At the same time, even a modest increase in hospital spending on community health improvement could lead to a major growth in public health investments. The IRS report on hospital community benefit spending in the 2011 tax year concludes that hospitals devoted less than 5% of their $62.5 billion in total community benefit spending to community health improvement—nearly $2.7 billion out of $62.5 billion. If hospitals were to respond to these policy shifts by using even a portion of their additional revenues to lean in to public health, the impact could be significant.
Author(s): Sara Rosenbaum
Read on Wiley Online Library
Volume 94, Issue 2 (pages 251–254)
Published in 2016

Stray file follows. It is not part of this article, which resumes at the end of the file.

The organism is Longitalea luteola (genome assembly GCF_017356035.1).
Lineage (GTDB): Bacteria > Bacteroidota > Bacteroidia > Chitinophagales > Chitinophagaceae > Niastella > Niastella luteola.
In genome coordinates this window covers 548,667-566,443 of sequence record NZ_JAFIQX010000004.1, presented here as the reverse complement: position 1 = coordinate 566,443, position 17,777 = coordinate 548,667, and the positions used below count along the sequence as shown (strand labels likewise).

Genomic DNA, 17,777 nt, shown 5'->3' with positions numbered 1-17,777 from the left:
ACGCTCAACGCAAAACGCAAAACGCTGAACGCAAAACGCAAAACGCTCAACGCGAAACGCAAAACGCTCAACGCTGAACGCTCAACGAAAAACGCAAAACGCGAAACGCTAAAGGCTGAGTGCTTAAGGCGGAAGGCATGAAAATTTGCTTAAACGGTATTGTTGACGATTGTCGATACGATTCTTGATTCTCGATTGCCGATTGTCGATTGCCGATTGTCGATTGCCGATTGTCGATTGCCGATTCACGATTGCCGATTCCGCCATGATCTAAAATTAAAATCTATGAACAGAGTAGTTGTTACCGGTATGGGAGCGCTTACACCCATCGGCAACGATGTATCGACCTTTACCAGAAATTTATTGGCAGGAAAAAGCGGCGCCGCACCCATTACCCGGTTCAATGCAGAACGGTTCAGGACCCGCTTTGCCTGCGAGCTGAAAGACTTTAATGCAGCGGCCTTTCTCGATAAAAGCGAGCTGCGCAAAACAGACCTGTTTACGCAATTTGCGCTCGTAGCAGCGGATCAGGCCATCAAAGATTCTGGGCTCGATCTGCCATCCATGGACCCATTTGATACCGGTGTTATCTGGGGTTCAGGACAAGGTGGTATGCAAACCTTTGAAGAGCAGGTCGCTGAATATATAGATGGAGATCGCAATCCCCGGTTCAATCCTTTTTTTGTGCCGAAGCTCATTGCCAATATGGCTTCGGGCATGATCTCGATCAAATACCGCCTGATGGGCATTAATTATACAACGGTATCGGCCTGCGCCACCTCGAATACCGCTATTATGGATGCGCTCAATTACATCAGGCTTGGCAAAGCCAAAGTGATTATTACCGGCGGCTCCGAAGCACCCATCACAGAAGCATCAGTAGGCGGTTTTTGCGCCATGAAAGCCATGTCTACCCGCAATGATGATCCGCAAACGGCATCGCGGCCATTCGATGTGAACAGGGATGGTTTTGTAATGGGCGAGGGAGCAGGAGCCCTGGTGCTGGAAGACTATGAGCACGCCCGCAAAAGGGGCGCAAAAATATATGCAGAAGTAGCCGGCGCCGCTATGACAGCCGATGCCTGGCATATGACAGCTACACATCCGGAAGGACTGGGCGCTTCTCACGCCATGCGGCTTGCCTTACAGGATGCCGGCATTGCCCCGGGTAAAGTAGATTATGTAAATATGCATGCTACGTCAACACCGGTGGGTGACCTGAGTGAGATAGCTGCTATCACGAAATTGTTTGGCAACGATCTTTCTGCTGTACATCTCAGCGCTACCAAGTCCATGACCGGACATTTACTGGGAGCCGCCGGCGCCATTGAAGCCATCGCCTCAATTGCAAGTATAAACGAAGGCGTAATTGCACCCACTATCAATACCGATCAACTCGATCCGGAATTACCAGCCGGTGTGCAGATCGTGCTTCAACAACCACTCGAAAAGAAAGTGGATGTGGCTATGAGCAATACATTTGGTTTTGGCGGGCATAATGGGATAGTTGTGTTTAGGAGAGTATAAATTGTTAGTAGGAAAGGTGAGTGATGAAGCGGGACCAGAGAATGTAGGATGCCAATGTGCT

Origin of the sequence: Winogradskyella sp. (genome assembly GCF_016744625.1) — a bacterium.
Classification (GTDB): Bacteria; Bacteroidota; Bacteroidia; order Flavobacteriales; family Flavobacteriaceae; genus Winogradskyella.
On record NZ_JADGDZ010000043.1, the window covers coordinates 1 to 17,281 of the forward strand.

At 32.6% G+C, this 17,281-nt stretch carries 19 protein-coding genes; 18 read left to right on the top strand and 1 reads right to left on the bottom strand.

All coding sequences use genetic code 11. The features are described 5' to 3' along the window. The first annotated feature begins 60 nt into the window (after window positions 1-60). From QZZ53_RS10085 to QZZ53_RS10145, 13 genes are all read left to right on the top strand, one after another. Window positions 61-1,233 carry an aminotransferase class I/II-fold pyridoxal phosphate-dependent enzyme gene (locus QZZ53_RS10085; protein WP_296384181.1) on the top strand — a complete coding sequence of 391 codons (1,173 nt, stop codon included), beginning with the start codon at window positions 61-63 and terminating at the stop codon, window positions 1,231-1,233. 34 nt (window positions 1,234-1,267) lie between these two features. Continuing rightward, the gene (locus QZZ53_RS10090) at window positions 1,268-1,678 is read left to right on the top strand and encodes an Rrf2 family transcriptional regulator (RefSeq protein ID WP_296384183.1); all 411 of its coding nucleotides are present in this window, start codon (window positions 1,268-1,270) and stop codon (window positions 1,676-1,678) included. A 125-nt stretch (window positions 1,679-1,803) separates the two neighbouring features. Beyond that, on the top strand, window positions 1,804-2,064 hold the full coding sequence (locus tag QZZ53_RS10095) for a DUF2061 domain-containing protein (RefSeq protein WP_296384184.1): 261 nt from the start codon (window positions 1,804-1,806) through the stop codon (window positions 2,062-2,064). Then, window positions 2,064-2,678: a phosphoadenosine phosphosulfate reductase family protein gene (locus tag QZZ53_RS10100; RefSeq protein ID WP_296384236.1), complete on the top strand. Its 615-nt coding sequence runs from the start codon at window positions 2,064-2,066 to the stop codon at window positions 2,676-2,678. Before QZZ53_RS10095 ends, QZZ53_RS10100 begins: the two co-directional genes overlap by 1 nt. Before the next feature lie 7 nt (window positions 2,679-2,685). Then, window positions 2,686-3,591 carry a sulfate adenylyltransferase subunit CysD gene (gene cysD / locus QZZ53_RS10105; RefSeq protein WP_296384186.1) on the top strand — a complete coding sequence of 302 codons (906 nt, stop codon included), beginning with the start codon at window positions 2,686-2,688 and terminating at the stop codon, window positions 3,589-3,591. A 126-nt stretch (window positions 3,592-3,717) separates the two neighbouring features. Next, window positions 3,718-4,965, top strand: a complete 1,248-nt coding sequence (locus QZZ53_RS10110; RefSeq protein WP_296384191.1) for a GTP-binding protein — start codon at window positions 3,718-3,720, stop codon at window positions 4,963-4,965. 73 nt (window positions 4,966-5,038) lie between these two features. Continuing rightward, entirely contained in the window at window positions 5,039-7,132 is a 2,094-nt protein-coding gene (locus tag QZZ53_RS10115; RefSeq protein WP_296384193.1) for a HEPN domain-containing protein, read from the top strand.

Sara Rosenbaum is the Harold and Jane Hirsh Professor of Health Law and Policy and founding chair of the Department of Health Policy at the George Washington University School of Public Health and Health Services. She also holds professorships in the Schools of Law and Medicine and Health Sciences. A graduate of Wesleyan University and Boston University Law School, Rosenbaum has devoted her career to issues of health justice for populations who are medically underserved as a result of race, poverty, disability, or cultural exclusion. Between 1993 and 1994, Rosenbaum worked for President Clinton, where she directed the drafting of the Health Security Act and designed the Vaccines for Children program, which today provides near-universal immunization coverage to low-income and medically underserved children. Rosenbaum is the leading author of Law and the American Health Care System (Foundation Press, 2012) and has received many national awards for her work in public health policy. She is past chair of AcademyHealth and a member of the Institute of Medicine. Rosenbaum also has served on the CDC Director’s Advisory Committee and as a Commissioner on the Congressional Medicaid and CHIP Payment and Access Commission (MACPAC), which she chaired from January 2016 through the expiration of her term in April, 2017.